I am making a commitment at the start of 2015 to look more at what helps us tell our life stories. One of the things I believe is essential is a driving purpose. You need to have a burning desire to share with others something about your life that you find is really worth telling. This can be about past hardships and how you've struggled and perhaps triumphed over them. Or it could be about how you feel you have changed over time and what you think is important about life and our dealings with others. There are many purposes that can be the fuel that feeds the engine of your writing.

Today I want to write about how the perception you have of yourself plays a big part in both your purpose and motivation. If you have low self esteem you probably won't want people to know much about you. You will likely be guarded, maybe even putting up a facade. Although you will want to tell your story, it ends up being the story that paints you in a better light than the truth. Hey, we all want to look good, but getting to the truth yields greater rewards. As the saying goes, "the truth will set you free".

On the other hand you might be quite self assured, egoistic even. Your overly inflated revelations might protect your ego, but they will probably be a turn off to potential readers.

The tricky part is that our perceptions of ourselves are often not clear. We can make false assumptions about both our strengths and weaknesses. If we can't achieve clarity about who we really are our stories will likely ring false. Even if you do write a riveting life story full of exaggerations and half-truths you run the risk of being found out. Remember James Frey's "memoir", A Million Little Pieces? It would be better to write a novel than face accusations of literary forgery.

Life writing is hard work. Not only do you have to spend lots of time in the actual writing process, you also have to answer these big questions about who you are and what your perceptions of life and your part play in the revelations of your life story. This is one of the reasons I encourage journaling. There are other things you can do, as well, to get a better, more truthful perception of you. In future blog posts I will explore some other things that contribute to this theme. In the meantime, spend some time thinking and writing about your perceptions of various things. What do you think of your job, family, community, religion (or spiritual beliefs), art, politics, education and a myriad of other subjects. Your perceptions are the filters that you use to process your understanding of life. 

Once again, here's looking at you! Remember, you are both a highly valued and precious human being - and also just another one of several billion people on the planet. It depends on how you look at it.


Turning Their Lives Around

January 5, 2015

People who turn their lives around, going from demoralizing or depressing circumstances to a new way of life, full of hope and optimism, are inspirational. Stories about them help others see how it is possible to change. We can't always control circumstances or the things that happen to us. But how we respond in life, especially to difficulties, says a lot about a person and about life's possibilties.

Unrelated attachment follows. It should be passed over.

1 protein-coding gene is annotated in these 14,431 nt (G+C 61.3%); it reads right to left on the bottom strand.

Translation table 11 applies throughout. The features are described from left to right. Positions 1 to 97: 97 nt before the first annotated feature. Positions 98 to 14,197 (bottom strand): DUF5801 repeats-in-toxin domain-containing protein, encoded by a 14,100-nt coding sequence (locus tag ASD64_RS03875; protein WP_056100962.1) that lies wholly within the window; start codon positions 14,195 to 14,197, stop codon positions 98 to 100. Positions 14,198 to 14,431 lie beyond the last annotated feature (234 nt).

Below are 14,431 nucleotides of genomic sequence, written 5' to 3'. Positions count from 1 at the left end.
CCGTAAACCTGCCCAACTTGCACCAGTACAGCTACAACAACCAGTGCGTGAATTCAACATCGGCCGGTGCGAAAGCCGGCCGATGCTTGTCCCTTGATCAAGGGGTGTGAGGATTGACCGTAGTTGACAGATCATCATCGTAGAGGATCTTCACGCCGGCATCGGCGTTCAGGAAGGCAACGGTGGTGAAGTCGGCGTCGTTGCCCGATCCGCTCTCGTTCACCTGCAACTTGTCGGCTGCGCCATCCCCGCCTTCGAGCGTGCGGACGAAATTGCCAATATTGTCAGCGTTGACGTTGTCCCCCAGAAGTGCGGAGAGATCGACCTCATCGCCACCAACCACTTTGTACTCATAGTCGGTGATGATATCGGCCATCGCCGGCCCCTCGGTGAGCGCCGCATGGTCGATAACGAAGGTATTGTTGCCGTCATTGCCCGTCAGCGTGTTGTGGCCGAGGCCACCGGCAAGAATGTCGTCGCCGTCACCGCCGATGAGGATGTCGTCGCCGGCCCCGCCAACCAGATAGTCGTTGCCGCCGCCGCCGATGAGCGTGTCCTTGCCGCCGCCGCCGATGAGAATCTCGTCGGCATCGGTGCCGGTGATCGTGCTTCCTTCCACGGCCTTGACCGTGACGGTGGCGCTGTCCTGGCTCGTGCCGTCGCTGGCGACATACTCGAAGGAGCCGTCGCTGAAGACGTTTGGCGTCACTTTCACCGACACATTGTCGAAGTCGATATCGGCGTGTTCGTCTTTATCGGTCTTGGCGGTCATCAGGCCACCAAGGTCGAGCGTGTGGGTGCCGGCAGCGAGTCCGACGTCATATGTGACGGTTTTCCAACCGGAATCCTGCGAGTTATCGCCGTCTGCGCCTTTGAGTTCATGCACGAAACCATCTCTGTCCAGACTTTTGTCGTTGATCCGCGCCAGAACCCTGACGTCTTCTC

NPR (National Public Radio) has been running a series on "starting over" and profiling some people who've been able to overcome some large difficulties and begin their life in a new and positive way. One example is of the woman who left a life of stripping and being a high-priced dominatrix to a more fulfilling career as a life coach. 

Some other intriguing stories are the former prison inmate turned personal trainer and the young Vietnam immigrant who was able to land gainful employment after falling through something called the "opportunity gap". Go here to see more of these stories.

Reading about these people and their struggles and perseverance reminds me that all of us can face difficulties. It might take perseverance and help from others, but sharing these experiences can help guide others. This can be a powerful purpose for your life story.



The Optimism of Looking Forward Here and Now

January 1, 2015

Welcome to the New Year. The start of every year always brings to mind thoughts of optimism and hope. I typically reflect in the final days of a year about how my life is going. The journey is really the deal. Of course, I must consider the important changes, people and
events of the previous 365 days. But every day is a fresh start and the power of living in the now can never be underestimated. The only real time we have is right now.

How do we bring into focus a forward looking gaze centered in the now but filled with hope? This is much of what drives me in my personal history work and in my own writing. My journaling reflects a great deal of this, so I usually spend time in December and January looking back over my journal entries. It feeds my imagination and also helps me get perspective on my life. It is not uncommon for me to gather themes from the threads of my writing. Some of the same big deals (from my current perspective) were big deals back then. Others have melted away in the light of a Bigger Picture.

Here's to looking forward, with optimism, from here and now, with an eye on doing something with your story in 2015. We need to have plans and goals, otherwise we meander, wander and drift. Some wandering is good, but we still need to have a direction. You have the opportunity to live a full, stimulating and giving life. And maybe you perceive an opportunity to share your journey with others. Your life journey is your story, being written in your thoughts, ideas, words and actions, and taking place in the here and now.

 Everybody has a story to tell!